2010年7月6日 星期二

環法賽第二站: 摔~ 摔~ 衰! 大咖紛紛落馬


2-12-72-8 2-4
愛看摔車的人昨晚環法賽第二站應該已經看到吐了吧?


蝦密? 還沒吐


跳轉後 看一堆大咖摔車血淋淋的畫面 (血腥畫面不喜勿入), Col du Stockeu 大摔車

對了 昨天才當上閃躲王的Petacchi今天也破功了
2-9




Classics route in a Grand Tour stage claims more victims



Christian Vande VeldeToday's second stage of the Tour de France was reminiscent of the Giro d'Italia just two months ago, where the combination of narrow roads and a nervous peloton wreaked havoc during the race. This time the weather joined in to make the descent of the Col de Stockeu treacherous, and a massive crash claimed several victims on the roads of Belgium.

The route took the riders 201 kilometers from Brussels to Spa, heading through the Ardennes using roads visited by the spring Classics. It's the very narrow roads that, like today, often times pose problems to a peloton full of Grand Tour riders. As in the Italian Tour, riders have questioned the organizers decision to include drama they feel is at the expense of rider safety.

"In the first week everybody’s fresh, everybody’s nervous, there are always crashes," RadioShack's Levi Leipheimer said after the stage. "You need to stay in the front, and when they send us on courses like this, it makes it worse. I don’t know if that’s what they want to see...to see us bleeding, but it makes for a stressful race. It’s pure survival."

Many of the riders are unfamiliar with racing on courses like today's route, and the formula for a race like the Tour de France can sometimes mean that the bunch that passes through is much bigger than it might be during a race in the spring. One reason for that difference is because the riders must finish within a time limit to continue on in the next day's stage, and riding in the shelter of the peloton is, in most cases, the best way to assure a safe arrival.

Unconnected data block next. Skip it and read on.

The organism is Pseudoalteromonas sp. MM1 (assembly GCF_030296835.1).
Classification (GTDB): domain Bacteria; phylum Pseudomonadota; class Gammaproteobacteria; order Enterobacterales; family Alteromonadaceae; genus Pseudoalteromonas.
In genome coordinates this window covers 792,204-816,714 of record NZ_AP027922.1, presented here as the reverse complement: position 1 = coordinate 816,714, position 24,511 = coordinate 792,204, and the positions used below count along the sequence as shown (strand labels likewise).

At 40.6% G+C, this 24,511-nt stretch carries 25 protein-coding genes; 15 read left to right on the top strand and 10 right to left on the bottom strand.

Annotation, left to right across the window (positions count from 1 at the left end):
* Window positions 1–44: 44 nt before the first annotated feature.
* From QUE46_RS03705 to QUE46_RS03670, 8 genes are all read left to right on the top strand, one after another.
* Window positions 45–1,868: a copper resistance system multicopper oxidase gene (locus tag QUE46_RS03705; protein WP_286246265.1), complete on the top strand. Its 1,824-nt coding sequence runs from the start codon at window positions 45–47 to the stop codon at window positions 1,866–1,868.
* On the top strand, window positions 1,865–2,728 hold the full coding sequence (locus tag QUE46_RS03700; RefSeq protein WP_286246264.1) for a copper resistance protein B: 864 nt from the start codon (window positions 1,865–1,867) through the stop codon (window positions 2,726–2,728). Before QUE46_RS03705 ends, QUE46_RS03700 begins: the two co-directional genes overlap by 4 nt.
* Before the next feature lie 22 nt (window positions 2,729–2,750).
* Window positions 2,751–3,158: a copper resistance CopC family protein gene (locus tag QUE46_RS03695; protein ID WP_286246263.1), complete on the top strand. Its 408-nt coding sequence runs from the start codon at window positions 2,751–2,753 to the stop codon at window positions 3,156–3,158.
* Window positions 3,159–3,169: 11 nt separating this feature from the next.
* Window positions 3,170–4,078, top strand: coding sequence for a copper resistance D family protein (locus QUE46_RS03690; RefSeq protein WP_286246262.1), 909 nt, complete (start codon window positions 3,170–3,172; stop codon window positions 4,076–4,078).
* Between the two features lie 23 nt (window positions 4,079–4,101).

Levi LeipheimerRadioShack's three leaders Leipheimer, Andreas Kloden and seven-time Tour de France winner Lance Armstrong all hit the deck, but were able to finish the stage with only minor scrapes. Saxo Bank's Andy and Frank Schleck also ended up on the ground, and were forced to chase the peloton as teammate Fabian Cancellara worked to neutralize the race ahead. The Swiss rider was eventually able to slow things down with his team leaders rejoining the group, but it cost him his yellow jersey. Garmin-Transitions' Christian Vande Velde wasn't so lucky, with the American losing close to 10 minutes by the time he reached the finish line in Spa, all but ending his quest for a high placing in the overall.

While Vande Velde was the worst off of the overall contenders, it had to be Norwegian Thor Hushovd who got the short end of the stick for the sprinters. His Cervélo TestTeam worked to bring the breakaway back to create an opportunity for him to increase his lead in the green jersey competition, but with Cancellara neutralizing the stage over the finish line and later the race jury, Hushovd's possible advantage was also nullified. Tyler Farrar (Garmin-Transitions), who is expected to be a factor for green, came across the line with a bandaged left arm, and his team will hope the injury is superficial or they will have lost two leaders on the day.

The French revolution for 2010 continued when Quick Step's Sylvain Chavanel secured victory on the stage as the lone survivor of the day's long breakaway. He was able to help compatriot and teammate Jerome Pineau into the polka dot jersey of best climber along the way, giving the Belgian team a day to celebrate. Chavanel will look to ride well on the cobblestones tomorrow to honor his hard-earned maillot jaune on familiar ground. The last time he visited the area he netted a fractured skull that threatened his very start in his home Tour, but after today's success it will be but a distant memory.

沒有留言:

張貼留言